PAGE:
Looking Back

Oct. 31, 1979 — It was pumpkins galore Monday afternoon as award winners were announced in a pumpkin carving contest sponsored for children by Bryant’s Realty. Thirty-nine youngsters participated in he contest, and the top four finishers in order of their place were: Susan Bryson, Shannon Bertrom, Brent Melvin and Robbie Talbert.

Oct. 30, 1919 

William Hall, crippled up with rheumatism, almost captured a hotel room prowler Saturday night, but he didn’t quite knock the prowler out and no one knows who the miscreant was who went through rooms in four Anacortes lodging houses securing small sums of money in several, in all amounting to less than $10. The only suspect had quit his job that day and drawn his pay, and he was searched by the police but nothing incriminating was found on him or in his room and the money on his person corresponded very closely with the amount he had been paid the day before, so he was released.

 

Oct. 31, 1929 

With the installation of new seats in the balcony at the Empire theatre, Manager Bob Monaghan announced to his audiences over the “mike,” Sunday, that the price of seats in the balcony would be lowered to 35c, with the loges 75c, downstairs seats 50c, and the price for children 10c. This move on the part of Mr. Monaghan is welcomed by those who find the price of 50c a hardship, when there are several in a family.

 

Nov. 1, 1939 

Tuna canning at the Sebastian-Stuart cannery of Anacortes started Wednesday morning of this week with a large crew at work at the company plant.

Work had been scheduled to start on the canning of tuna at the Sebastian-Stuart on Tuesday of this week, the cannery holding over starting operations for one day till a supply of tuna reached the plant.

 

Nov. 3, 1949 

A pre-Hallowe’en surprise occurred last Thursday evening, October 27th, when a certain Anacortes woman parked her car in her driveway, prior to attending a surprise party on a friend. The refreshments for the evening were left in the car.

A little over an hour later, when friends arrived to accompany her to the party, they discovered someone else had made a visit to the car and disappeared with the goodies. … 

The next morning on going out to get in her car, the following note, not there the evening before, was found lying conspicuously on the front seat:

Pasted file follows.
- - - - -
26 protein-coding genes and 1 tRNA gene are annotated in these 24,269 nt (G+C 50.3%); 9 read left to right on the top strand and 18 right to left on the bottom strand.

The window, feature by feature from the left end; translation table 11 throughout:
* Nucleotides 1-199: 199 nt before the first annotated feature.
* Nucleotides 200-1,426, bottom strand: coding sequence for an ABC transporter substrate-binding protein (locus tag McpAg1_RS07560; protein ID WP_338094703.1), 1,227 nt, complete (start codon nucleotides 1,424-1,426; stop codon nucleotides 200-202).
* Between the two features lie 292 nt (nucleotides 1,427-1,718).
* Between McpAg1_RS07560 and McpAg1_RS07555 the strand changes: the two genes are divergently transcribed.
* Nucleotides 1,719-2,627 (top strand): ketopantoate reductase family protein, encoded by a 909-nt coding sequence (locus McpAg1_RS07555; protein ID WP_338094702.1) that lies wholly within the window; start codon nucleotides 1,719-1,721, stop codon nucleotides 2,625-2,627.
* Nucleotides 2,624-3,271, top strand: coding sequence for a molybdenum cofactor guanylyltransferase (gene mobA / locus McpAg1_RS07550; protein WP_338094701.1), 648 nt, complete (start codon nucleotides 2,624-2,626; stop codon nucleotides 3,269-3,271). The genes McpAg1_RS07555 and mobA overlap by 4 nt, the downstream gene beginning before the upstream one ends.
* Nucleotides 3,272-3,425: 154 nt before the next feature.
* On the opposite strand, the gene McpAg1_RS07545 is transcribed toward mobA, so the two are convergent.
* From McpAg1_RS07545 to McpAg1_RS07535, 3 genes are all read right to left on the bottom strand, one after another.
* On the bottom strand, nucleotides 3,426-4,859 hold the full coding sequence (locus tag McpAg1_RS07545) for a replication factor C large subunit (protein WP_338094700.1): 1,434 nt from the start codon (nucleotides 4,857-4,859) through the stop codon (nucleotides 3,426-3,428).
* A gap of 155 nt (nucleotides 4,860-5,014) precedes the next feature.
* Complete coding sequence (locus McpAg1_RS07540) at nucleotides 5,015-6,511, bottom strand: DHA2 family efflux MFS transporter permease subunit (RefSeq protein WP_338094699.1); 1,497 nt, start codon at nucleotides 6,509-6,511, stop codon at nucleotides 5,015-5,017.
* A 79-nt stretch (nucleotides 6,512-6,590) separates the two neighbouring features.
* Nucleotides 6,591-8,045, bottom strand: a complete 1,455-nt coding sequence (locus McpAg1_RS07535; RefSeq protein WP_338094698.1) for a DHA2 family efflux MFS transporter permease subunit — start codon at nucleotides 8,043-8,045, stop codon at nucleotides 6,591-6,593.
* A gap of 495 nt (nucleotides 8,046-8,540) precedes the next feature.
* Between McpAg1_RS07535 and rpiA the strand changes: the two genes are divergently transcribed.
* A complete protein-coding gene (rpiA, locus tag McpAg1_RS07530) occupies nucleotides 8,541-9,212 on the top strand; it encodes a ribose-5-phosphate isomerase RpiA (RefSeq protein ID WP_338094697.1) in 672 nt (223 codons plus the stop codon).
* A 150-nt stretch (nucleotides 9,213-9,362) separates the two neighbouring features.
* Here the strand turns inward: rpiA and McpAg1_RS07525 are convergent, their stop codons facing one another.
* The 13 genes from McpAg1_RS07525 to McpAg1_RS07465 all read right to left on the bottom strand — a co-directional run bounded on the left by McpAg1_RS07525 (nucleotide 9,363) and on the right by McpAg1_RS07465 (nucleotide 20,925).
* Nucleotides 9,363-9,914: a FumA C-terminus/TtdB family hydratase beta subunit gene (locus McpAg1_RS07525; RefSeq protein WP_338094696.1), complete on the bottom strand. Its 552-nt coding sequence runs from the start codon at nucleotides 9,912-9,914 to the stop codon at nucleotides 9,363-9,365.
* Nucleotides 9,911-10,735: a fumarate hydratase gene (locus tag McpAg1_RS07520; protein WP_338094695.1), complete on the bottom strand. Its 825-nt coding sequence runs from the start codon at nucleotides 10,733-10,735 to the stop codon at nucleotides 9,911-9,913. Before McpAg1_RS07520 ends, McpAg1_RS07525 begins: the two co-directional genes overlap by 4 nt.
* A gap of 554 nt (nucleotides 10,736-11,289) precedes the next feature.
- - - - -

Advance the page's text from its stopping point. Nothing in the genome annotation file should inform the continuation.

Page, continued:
Thanks I was starved. Someday I will repay you

X X

Excuse the writing I never had a chance to go to school and I hurt my hand.

 

Oct. 29, 1959 

Wonder where your dollar went?

Anacortes residents’ tax dollars go far but only six cents out of each is returned to the city for operation of its government and services.

City Manager Archie French has sketched three pies showing allotments to each level of government, sources of the city’s six cents and how the money is divided to provide services for the public.

Oct. 30, 1969 

Three Seattle men were apprehended Friday afternoon and booked at the Skagit County Jail in connection with an attempted robbery at Thrifty Foods.

Anacortes police received a call from the supermarket at 4:35 p.m. 

Three local boys, ages 15-16, had reported to Jerry Ferguson, manager, that some men were tampering with the store safe. 

While the call was being made to the police, the boys followed the suspects to their car, getting a description of the vehicle and license number.

Oct. 31, 1979 

Possible expansion to property east of the Dakota Creek industries shipyard is in the shipyard’s long-range plans, said manager Dick Nelson recently.

Nelson, addressing the Anacortes Chamber of Commerce on October 22 outlined to the chamber members the growth of his firm since its move to Anacortes in January of 1977.

“Coming to Anacortes was the right move. It’s the best thing that ever happened to us,” he said, explaining that his work force has grown from five men in 1975 to a peak of 135 last summer.

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